Not a "Big Bang"
The 2018-201 broadcast TV season debuted Monday, "mostly with a whimper," Ad Age's Anthony Crupi reports. Starting with the bad news, the return of "Big Bang Theory" for its twelfth and final season came in 34 percent under its target-demo premiere performance last year. Crupi writes:
"For CBS, which found itself having to rebuild its once-formidable Monday prime-time lineup after the night lost nearly 25 percent of its audience—and which must confront the season that lies ahead in the absence of longtime leader Les Moonves—the opening deliveries couldn't have been more disheartening."
One potential bright spot is NBC's new supernatural drama "Manifest," which outperformed its lead-in, "The Voice."
Cosby show: Bill Cosby, the 81-year-old comedian, actor and longtime pitchman for products like Jell-o, was sent behind bars for three to 10 years for sexually assaulting a woman in 2004, The New York Times reports. His lawyers are framing "their client's downfall as an unjust product of the #MeToo era," The Times says.
Meet Xandr: AT&T's new advanced advertising unit is called Xandr. It's a reference to Alexander Graham Bell, but it also has a futuristic vibe. Read more by Ad Age's Jeanine Poggi.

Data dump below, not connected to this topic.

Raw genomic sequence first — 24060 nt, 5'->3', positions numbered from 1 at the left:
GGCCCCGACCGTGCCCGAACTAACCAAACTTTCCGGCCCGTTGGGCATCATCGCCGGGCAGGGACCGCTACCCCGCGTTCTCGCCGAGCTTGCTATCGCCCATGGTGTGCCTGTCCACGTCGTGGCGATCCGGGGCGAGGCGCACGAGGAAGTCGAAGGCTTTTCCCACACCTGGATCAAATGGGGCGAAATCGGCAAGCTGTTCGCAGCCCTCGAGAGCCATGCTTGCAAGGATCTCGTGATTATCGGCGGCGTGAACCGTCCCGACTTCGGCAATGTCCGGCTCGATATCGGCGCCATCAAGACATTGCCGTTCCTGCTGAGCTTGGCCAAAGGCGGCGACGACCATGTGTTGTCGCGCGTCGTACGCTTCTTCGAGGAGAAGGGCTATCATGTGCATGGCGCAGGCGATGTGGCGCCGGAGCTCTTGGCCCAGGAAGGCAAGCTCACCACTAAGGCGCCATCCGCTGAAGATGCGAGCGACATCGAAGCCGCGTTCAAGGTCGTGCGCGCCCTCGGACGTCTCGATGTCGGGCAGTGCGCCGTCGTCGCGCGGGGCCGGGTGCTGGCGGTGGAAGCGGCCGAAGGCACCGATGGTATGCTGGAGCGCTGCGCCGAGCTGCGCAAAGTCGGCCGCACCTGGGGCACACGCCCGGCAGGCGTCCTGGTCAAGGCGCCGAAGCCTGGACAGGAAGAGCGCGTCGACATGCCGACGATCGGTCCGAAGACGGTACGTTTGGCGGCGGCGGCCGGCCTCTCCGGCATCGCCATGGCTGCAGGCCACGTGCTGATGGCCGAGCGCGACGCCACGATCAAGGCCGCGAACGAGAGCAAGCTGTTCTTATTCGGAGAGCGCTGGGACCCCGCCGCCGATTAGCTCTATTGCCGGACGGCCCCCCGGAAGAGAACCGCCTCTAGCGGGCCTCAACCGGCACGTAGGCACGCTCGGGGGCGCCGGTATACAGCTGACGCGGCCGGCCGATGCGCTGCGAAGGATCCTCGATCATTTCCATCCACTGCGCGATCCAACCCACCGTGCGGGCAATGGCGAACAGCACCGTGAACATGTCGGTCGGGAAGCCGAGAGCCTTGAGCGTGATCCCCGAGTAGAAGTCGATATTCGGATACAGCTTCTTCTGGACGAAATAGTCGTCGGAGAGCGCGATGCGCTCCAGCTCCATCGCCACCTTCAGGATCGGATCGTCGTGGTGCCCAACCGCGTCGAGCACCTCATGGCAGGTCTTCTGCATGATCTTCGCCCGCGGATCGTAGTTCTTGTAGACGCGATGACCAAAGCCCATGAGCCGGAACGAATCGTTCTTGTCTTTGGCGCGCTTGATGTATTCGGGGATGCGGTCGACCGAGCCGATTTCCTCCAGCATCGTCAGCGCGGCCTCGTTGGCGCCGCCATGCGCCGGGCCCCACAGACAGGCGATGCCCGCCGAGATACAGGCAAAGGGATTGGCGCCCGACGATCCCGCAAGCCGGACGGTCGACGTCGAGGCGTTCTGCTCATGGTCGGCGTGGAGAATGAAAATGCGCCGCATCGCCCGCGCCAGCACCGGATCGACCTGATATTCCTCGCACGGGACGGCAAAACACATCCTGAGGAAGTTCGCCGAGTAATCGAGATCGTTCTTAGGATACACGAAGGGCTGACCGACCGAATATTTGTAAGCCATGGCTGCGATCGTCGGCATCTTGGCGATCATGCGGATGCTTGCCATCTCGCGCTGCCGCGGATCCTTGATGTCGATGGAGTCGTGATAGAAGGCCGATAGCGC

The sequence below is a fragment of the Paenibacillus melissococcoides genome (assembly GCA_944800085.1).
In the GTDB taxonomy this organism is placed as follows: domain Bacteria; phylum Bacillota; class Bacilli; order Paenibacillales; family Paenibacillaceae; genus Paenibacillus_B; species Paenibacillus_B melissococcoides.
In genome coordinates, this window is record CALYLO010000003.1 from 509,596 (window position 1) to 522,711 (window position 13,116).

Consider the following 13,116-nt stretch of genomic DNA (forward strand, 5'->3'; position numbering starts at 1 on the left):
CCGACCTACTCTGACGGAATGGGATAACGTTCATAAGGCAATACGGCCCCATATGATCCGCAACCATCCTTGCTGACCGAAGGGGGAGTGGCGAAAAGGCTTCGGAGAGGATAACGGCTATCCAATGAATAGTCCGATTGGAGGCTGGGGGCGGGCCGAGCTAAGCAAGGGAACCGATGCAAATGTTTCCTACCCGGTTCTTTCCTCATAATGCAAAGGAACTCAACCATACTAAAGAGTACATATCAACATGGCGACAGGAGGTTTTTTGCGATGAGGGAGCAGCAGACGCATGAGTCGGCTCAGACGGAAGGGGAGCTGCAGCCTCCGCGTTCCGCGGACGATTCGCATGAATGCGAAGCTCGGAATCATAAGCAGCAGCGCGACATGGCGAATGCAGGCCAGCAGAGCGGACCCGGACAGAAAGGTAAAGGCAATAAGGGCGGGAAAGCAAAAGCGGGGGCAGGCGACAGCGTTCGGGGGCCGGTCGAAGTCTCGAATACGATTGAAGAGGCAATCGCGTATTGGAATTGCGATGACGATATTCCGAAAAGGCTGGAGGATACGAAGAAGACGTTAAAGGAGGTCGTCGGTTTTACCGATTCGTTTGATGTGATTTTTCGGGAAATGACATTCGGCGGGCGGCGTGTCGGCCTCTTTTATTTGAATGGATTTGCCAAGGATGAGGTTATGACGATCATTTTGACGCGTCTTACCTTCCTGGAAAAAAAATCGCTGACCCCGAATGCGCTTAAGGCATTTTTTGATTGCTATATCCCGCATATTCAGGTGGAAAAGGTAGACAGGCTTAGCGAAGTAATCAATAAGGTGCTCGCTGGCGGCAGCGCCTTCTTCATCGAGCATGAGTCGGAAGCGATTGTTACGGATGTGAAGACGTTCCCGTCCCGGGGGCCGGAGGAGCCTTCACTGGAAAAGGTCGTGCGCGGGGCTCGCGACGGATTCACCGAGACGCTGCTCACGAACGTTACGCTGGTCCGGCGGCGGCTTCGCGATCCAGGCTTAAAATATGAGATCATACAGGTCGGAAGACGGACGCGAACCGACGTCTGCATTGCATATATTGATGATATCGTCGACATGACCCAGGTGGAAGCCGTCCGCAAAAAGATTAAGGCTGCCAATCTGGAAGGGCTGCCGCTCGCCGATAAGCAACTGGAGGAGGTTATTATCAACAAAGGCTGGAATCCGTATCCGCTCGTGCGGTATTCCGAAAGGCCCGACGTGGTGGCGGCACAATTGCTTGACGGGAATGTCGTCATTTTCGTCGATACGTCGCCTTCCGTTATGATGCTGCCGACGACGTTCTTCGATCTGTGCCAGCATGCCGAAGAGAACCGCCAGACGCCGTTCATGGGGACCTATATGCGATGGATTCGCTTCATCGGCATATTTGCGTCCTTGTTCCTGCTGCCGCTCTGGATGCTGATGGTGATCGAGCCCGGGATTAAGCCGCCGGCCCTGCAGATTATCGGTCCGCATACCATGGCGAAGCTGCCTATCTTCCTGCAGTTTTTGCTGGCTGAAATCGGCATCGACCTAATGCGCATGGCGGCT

New hire: "Janice Min, the former co-president and chief creative officer of the Hollywood Reporter, is joining Jeffery Katzenberg's mobile video startup, New TV," TheWrap reports.
Nike news: Nike sales were up even before the brand debuted its much-discussed ad featuring former NFL player Colin Kaepernick. Revenues in the quarter ending Aug. 31 jumped 10 percent over the year-earlier period. Executives avoided discussing the Kaepernick ad on a conference call until questioned by analysts, and even then CEO Mark Parker avoided mentioning the former San Francisco quarterback by name. Read about it by Ad Age's E.J. Schultz and Adrianne Pasquarelli.
New hire: Under Armour, which announced layoffs for 400 people last week, is getting a new CMO. Adrianne Pasquarelli reports that Alessandro de Pestel is a fashion vet who spent 12 years at Tommy Hilfiger.
Fly: Flywheel Sports, founded as a cycling studio, is branching out into other exercise formats, and its new marketing campaign pushes the brand as "more fly, less wheel," Ad Age's Adrianne Pasquarelli writes.
Non-toxic: Twitter wants to clamp down on "dehumanizing speech" on its platform, and it's seeking public feedback. Read more in Wired.
Creativity pick of the day: How do you film a love story in eight seconds? Michel Gondry ("Eternal Sunshine of the Spotless Mind") and his brother Olivier, also a director, have tried to accomplish the feat in a campaign for Las Vegas resort Park MGM by Virtue. "Their dreamlike sensibilities are apparent in the spots," Ad Age's I-Hsien Sherwood writes. But "don't blink or you'll miss the plot." One spot tells of a couple falling for each other on passing escalators; another is a cheeky tale involving a game of craps and a threesome. Check them out here.